street signs

After seven wonderful days of slacking and exploring London with my friends, term commenced as of this morning, something the bunch of us all noticed as we tried to roll out of bed at 7 am. Lessons don’t start until next Monday, but this week we have various induction sessions where we will be meeting our tutors, go on library tours, choose our modules and in general drink lots of welcome drinks and mingle. Let’s just say that basically we will be getting to know the department that will be our second home for the next three years! (Or is that the library?). Despite my tiredness I soon perked up, as I realized I would finally begin my studies at UCL and meet all of my course mates! Not saying slacking and partying hasn’t been fantastic – but studying History of Art was obviously a very important reason for me moving to London, and I am a person who take my studies very seriously! Seeing my coursemates for the first time was enthralling, although I already knew Lida and Jia Yun from the International Students’ Orientation Programme. We are a really small department, and altogether we are no more than about fourty five students, in which I spotted only five male specimens. We all mingled and chatted for a while, and for some funny reason I was so shocked to find that most of my peers were British students! Because of the International Students’ Orientation Programme, all of the international students arrived at UCL one week earlier – so I’ve been living in my little international bubble, forgetting that the majority of students in Britain are in fact BRITISH! It was really fun and cosy finally befriending some Britons (I am in fact gonna be invading their country for the next three years!), although sometimes Britons will make internal jokes about British television shows and British culture that I am not familiar with, and I stand there dumbfounded. So at the moment I feel as if I am bonding more with the international students, which is probably logical since we are all in the same position in the sense of being completely detached from home and the life we know.

At 9 am the induction talks started. Our head of department reminded me of McGonnagall – extremely intimidating, but at the same time awe-inspiringly cool. In her McGonnagsall manner she strictly remarked that “we are friendly, but we are NOT your friends”, resulting in everyone staring petrified into the air. Britons expect a certain degree of decorum – so unlike the Norwegian mentality of teachers being our buddies and equals. In a way I like that they keep a certain distance in order to avoid favouritism etc. All I ask of my tutors is that they are friendly, helpful and genuinely enthustiastic about what they do – something all of our tutors gave the impression of throughout the induction talk. I love the way UCL emits both a prestigious and friendly athmosphere at the same time. When the induction talk ended, a big bunch of us went out for lunch at the nearby Costa Coffee. All the girls in my year seemed really great. They were all so easy to chat to, and I think I am really going to enjoy lectures!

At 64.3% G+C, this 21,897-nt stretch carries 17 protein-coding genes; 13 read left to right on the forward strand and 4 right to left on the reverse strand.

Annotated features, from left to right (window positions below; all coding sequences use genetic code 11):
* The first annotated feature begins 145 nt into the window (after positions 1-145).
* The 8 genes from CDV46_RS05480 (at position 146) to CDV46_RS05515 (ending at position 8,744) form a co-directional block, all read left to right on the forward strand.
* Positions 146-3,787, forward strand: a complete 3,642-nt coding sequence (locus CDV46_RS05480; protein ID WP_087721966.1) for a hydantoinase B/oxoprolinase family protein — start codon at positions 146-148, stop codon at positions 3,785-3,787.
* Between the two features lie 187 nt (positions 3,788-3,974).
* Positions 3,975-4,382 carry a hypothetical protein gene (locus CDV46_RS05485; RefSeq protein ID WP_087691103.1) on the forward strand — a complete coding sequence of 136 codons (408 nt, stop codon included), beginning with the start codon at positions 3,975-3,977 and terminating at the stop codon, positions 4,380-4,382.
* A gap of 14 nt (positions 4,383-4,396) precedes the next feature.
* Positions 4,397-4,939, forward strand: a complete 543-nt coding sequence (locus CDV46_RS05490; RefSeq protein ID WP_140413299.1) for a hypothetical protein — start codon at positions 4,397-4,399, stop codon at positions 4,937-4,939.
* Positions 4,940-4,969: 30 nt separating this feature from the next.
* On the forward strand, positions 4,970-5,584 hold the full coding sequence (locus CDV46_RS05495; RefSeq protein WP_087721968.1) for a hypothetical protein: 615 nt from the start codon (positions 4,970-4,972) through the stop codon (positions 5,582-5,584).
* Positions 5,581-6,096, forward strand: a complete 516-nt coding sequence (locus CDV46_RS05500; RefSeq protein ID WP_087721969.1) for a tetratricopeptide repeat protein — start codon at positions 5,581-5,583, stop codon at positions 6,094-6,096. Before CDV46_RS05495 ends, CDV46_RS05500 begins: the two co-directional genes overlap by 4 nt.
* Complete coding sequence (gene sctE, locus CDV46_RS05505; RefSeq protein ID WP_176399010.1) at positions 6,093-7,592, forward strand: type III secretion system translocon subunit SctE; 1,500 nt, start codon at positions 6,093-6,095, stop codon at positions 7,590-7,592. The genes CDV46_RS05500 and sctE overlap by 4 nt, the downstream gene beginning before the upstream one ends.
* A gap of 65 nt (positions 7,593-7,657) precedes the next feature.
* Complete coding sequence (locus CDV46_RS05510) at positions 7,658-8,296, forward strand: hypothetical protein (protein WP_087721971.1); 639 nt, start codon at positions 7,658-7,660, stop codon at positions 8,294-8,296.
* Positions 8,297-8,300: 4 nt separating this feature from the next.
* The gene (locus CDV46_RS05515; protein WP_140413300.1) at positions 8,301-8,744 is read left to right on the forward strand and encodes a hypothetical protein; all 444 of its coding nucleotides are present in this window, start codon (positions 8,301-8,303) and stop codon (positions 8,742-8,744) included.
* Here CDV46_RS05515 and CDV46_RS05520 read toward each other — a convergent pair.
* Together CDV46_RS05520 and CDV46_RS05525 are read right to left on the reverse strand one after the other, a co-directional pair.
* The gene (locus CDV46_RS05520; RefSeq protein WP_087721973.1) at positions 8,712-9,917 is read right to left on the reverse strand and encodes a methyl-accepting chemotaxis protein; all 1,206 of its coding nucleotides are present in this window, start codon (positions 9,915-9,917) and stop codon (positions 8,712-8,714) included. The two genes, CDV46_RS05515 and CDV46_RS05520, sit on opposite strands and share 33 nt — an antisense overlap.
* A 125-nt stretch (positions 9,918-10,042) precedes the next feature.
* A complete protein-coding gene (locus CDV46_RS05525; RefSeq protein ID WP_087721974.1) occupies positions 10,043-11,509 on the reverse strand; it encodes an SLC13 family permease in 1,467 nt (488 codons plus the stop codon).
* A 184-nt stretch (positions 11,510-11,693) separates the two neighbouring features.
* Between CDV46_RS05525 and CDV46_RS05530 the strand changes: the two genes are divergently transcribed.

It is compulsory for all the History of Art students to either pass a language test, or to take a 0.5 unit course in a foreign language. I thought I was the only one not remembering any French or German from Upper Secondary, and expected to be the only one who had to shamefully sit through half a year of language classes while everyone else were exempted. It was therefore a huge relief to see that nobody felt confident enough in their language skills to take the test, and that everyone else were also set on taking the language course. Even if we were to pass the test, we are anyway strongly encouraged to take a course, as being tri-lingual is a huge advantange and a must in certain career paths. I have decided to take 0.5 unit course in Mandarin Chinese. I lost so much when I left Beijing, but I feel as if I can easily pick it up again and start at intermediate level. Mandarin might not be the most natural language to study as I am focusing mainly on Western art in my Bachelor, but if I was to do a Master in Art Business/Art Dealing, which I am strongly considering, it would come in very handy. Also because the art industry in China is booming at the moment, knowing Mandarin will be useful whether you are a freelance artist, and art journalist, art teacher etc. Then of course I also have the personal reasons for learning Mandarin. Not only because of the whole cliché of “knowing your roots”, but also because it would be a huge waste to not continue with it after having lived in Beijing and getting such a good grasp of it. Plus I’d rather know one language properly rather than knowing several just half-way.

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